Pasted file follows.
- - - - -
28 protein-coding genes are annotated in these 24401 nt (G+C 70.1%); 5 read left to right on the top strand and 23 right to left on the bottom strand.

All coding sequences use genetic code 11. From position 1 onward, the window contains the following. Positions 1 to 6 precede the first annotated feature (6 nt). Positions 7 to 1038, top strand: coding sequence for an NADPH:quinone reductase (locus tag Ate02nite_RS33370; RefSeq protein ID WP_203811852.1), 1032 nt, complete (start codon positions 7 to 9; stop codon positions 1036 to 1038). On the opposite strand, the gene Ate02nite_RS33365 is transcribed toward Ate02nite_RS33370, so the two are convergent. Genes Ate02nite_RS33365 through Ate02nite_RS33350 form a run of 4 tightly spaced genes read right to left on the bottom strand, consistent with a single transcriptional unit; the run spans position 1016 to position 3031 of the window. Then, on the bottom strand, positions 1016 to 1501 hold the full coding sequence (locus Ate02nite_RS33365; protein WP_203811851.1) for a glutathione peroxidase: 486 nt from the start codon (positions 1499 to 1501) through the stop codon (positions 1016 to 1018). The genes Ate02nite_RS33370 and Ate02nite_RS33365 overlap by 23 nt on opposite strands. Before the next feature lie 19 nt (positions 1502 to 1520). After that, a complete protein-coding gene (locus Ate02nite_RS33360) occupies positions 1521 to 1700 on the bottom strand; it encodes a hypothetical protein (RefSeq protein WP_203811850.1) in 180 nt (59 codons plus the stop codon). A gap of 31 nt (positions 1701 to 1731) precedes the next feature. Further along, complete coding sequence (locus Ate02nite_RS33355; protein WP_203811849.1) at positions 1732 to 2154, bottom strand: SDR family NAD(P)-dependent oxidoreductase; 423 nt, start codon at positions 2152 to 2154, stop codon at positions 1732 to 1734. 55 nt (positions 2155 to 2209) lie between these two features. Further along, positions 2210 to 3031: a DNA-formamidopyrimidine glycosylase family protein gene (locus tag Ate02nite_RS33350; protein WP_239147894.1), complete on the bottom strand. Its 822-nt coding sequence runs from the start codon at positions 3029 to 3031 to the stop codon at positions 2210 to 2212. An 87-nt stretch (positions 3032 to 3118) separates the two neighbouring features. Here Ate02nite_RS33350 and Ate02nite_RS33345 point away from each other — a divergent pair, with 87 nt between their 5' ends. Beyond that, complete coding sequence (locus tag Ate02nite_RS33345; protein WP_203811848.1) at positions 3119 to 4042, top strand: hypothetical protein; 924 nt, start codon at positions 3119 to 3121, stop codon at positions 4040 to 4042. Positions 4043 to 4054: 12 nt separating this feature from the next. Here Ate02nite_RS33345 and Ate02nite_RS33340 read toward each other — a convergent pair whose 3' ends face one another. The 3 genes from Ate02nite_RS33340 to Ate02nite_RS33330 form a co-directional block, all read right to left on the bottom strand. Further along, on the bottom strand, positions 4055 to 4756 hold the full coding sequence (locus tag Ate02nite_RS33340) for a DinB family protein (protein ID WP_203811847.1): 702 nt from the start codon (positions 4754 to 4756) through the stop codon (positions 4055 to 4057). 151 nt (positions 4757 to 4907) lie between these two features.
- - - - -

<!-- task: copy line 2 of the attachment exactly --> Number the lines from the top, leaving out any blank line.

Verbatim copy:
All coding sequences use genetic code 11. From position 1 onward, the window contains the following. Positions 1 to 6 precede the first annotated feature (6 nt). Positions 7 to 1038, top strand: coding sequence for an NADPH:quinone reductase (locus tag Ate02nite_RS33370; RefSeq protein ID WP_203811852.1), 1032 nt, complete (start codon positions 7 to 9; stop codon positions 1036 to 1038). On the opposite strand, the gene Ate02nite_RS33365 is transcribed toward Ate02nite_RS33370, so the two are convergent. Genes Ate02nite_RS33365 through Ate02nite_RS33350 form a run of 4 tightly spaced genes read right to left on the bottom strand, consistent with a single transcriptional unit; the run spans position 1016 to position 3031 of the window. Then, on the bottom strand, positions 1016 to 1501 hold the full coding sequence (locus Ate02nite_RS33365; protein WP_203811851.1) for a glutathione peroxidase: 486 nt from the start codon (positions 1499 to 1501) through the stop codon (positions 1016 to 1018). The genes Ate02nite_RS33370 and Ate02nite_RS33365 overlap by 23 nt on opposite strands. Before the next feature lie 19 nt (positions 1502 to 1520). After that, a complete protein-coding gene (locus Ate02nite_RS33360) occupies positions 1521 to 1700 on the bottom strand; it encodes a hypothetical protein (RefSeq protein WP_203811850.1) in 180 nt (59 codons plus the stop codon). A gap of 31 nt (positions 1701 to 1731) precedes the next feature. Further along, complete coding sequence (locus Ate02nite_RS33355; protein WP_203811849.1) at positions 1732 to 2154, bottom strand: SDR family NAD(P)-dependent oxidoreductase; 423 nt, start codon at positions 2152 to 2154, stop codon at positions 1732 to 1734. 55 nt (positions 2155 to 2209) lie between these two features. Further along, positions 2210 to 3031: a DNA-formamidopyrimidine glycosylase family protein gene (locus tag Ate02nite_RS33350; protein WP_239147894.1), complete on the bottom strand. Its 822-nt coding sequence runs from the start codon at positions 3029 to 3031 to the stop codon at positions 2210 to 2212. An 87-nt stretch (positions 3032 to 3118) separates the two neighbouring features. Here Ate02nite_RS33350 and Ate02nite_RS33345 point away from each other — a divergent pair, with 87 nt between their 5' ends. Beyond that, complete coding sequence (locus tag Ate02nite_RS33345; protein WP_203811848.1) at positions 3119 to 4042, top strand: hypothetical protein; 924 nt, start codon at positions 3119 to 3121, stop codon at positions 4040 to 4042. Positions 4043 to 4054: 12 nt separating this feature from the next. Here Ate02nite_RS33345 and Ate02nite_RS33340 read toward each other — a convergent pair whose 3' ends face one another. The 3 genes from Ate02nite_RS33340 to Ate02nite_RS33330 form a co-directional block, all read right to left on the bottom strand. Further along, on the bottom strand, positions 4055 to 4756 hold the full coding sequence (locus tag Ate02nite_RS33340) for a DinB family protein (protein ID WP_203811847.1): 702 nt from the start codon (positions 4754 to 4756) through the stop codon (positions 4055 to 4057). 151 nt (positions 4757 to 4907) lie between these two features.